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proposal: encoding/json: dynamic field omission #52803

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smikulcik opened this issue May 9, 2022 · 24 comments
Closed

proposal: encoding/json: dynamic field omission #52803

smikulcik opened this issue May 9, 2022 · 24 comments

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@smikulcik
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smikulcik commented May 9, 2022

When structuring json types, it would be very helpful to allow the custom types define if the value is to be omitted. This is similar to a javascript value may set to "undefined".

Just as we allow custom types to implement "MarshalJSON" to provide a custom value: ("null", multivariate, etc). So too should we allow these custom types to be set to "Omitted" as well.

This proposal may supersede other highly desired omitnil proposals as one may leverage this abstraction to accomplish the same goal.

Proposal

Update encoding/json to check if a struct field implements an Omittable interface where Omittable is defined as follows:

type Omittable struct{
  Omitted() (bool, error)
}

If a fieldType implements this interface, omit the filed if the response of Omitted() is true.

Example (Omittable String)

type Foo struct{
  Field1 OmittableString `json:"field_1"`
}

type OmittableString struct {
  IsSet bool
  Value string
}
func (o OmittableString) UnmarshalJSON(input []byte) error {o.IsSet=true; return json.Unmarshal(input, o.Value)}
func (o OmittableString) MarshalJSON() ([]byte, error) {return json.Marshal(o.Value)}
func (o OmittableString) Omitted() (bool, error) {return !o.IsSet, nil}

x := &Foo{}

_ = json.Unmarshal([]byte(`{}`), x)
// x.Field1.IsSet = false
out, _ = json.Marshal(x)
// {}

_ = json.Unmarshal([]byte(`{"field_1": ""}`), x)
// x.Field1.IsSet = true
// x.Field1.Value = ""
out, _ = json.Marshal(x)
// {"field_1": ""}

_ = json.Unmarshal([]byte(`{"field_1": "foo"}`), x)
// x.Field1.IsSet = true
// x.Field1.Value = "foo"
out, _ = json.Marshal(x)
// {"field_1": "foo"}

Example (Omit-nil)

type Foo struct{
  Field1 OmitNilStruct `json:"field_1"`
}

type OmitNilStruct struct {
  Value *MyStruct
}
func (o OmitNilStruct) UnmarshalJSON(input []byte) error {return json.Unmarshal(input, o.Value)}
func (o OmitNilStruct) MarshalJSON() ([]byte, error) {return json.Marshal(o.Value)}
func (o OmitNilStruct) Omitted() (bool, error) {return o.Value == nil, nil}

type MyStruct struct {}

x := &Foo{}

_ = json.Unmarshal([]byte(`{}`), x)
// x.Field1.Value = nil
out, _ = json.Marshal(x)
// {}

_ = json.Unmarshal([]byte(`{"field_1": {}}`), x)
// x.Field1.Value = MyStruct{}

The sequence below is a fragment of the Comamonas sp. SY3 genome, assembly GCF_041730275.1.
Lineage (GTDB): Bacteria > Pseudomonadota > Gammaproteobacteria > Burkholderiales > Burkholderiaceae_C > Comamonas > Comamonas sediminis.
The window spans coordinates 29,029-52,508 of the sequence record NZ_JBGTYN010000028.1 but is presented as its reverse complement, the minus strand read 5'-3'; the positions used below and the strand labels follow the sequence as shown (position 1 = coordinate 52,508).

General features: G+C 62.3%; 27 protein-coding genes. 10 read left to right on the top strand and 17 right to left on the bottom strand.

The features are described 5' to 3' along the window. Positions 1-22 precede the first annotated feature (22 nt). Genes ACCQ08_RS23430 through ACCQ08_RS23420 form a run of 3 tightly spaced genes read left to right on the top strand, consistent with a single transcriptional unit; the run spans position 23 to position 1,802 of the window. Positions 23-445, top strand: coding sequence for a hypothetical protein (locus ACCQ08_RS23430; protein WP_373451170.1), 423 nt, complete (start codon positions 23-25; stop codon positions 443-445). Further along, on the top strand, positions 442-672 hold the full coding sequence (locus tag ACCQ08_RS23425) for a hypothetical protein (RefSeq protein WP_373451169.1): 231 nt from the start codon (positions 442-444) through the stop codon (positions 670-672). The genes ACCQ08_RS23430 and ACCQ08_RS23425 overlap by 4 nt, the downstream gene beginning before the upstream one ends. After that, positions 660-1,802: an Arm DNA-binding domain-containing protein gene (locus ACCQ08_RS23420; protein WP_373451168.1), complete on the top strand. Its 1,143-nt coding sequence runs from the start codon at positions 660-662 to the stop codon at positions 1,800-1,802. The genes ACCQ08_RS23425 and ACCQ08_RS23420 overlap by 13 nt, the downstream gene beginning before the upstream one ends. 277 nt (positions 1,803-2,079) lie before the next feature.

out, _ = json.Marshal(x)
// {"field_1": ""}

Compatibility

This may cause issues with existing custom types that happen to implement this new method. Though I would guess that the number of uses with such a pattern is low.

Implementations

I've implemented this locally and it seems to work fine. If approved I can submit a PR.

Related Proposals

@gopherbot gopherbot added this to the Proposal milestone May 9, 2022
@seankhliao
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see also #50480

@ianlancetaylor ianlancetaylor added this to Incoming in Proposals (old) May 9, 2022
@smikulcik
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I like what's proposed in #50480, but the implementation was considerably easier for this proposal as we can leverage the code next to omitempty.

https://cs.opensource.google/go/go/+/refs/tags/go1.18.1:src/encoding/json/encode.go;l=750

@rittneje
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Personally, I think it might make more sense to add a method like IsEmpty() bool. That way, you can still use the omitempty tag on the struct field, and decide on a case-by-case basis whether it should omit, and it keeps it consistent with how "normal" types get omitted.

The other nice thing is it side-steps the issue of what happens when you directly pass your custom type to json.Marshal. For instance, referencing the above sample code, what does json.Marshal(OmittableString{}) do?

@smikulcik
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@rittneje Thanks for the feedback.

IMHO, the concept of a property being "empty" seems to be a flawed abstraction. True, we do have existing patterns around "emptiness" (omitempty etc.). Here I'm making that claim that the model that we use to describe a json document should more clearly expose the concept of "property omission" to the object model.